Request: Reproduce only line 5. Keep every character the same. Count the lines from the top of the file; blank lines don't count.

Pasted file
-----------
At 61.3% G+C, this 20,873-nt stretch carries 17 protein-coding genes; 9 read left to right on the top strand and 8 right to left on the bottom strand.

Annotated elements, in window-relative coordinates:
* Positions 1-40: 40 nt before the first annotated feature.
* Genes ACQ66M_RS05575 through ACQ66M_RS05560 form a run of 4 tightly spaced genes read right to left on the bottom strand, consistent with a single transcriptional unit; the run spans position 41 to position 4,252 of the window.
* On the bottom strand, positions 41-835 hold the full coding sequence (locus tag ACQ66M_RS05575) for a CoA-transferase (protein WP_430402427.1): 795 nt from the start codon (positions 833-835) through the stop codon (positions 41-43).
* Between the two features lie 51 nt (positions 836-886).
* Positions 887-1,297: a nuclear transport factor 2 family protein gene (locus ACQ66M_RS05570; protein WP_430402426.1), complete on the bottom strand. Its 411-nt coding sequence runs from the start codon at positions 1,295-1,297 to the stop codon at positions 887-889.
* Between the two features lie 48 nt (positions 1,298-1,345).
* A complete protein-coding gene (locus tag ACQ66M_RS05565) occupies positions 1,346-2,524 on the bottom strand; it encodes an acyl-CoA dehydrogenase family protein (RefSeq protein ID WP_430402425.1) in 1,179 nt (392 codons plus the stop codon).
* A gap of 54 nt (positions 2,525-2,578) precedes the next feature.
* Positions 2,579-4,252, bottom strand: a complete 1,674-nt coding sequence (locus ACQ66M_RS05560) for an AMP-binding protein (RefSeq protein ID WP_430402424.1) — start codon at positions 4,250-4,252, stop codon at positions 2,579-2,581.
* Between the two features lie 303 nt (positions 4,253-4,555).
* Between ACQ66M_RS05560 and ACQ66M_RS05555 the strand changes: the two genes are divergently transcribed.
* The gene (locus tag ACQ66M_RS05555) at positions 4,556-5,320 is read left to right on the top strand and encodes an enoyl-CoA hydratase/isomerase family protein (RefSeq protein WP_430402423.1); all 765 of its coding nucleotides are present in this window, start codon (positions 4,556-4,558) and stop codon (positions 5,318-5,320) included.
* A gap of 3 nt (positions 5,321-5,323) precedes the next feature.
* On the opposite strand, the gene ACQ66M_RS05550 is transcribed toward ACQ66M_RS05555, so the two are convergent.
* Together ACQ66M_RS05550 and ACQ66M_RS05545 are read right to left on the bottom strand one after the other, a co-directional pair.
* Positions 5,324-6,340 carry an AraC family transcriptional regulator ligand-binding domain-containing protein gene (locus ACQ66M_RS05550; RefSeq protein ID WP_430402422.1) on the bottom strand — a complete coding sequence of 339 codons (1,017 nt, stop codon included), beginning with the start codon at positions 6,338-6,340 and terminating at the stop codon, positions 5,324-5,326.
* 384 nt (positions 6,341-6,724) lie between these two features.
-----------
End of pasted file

* On the bottom strand, positions 41-835 hold the full coding sequence (locus tag ACQ66M_RS05575) for a CoA-transferase (protein WP_430402427.1): 795 nt from the start codon (positions 833-835) through the stop codon (positions 41-43).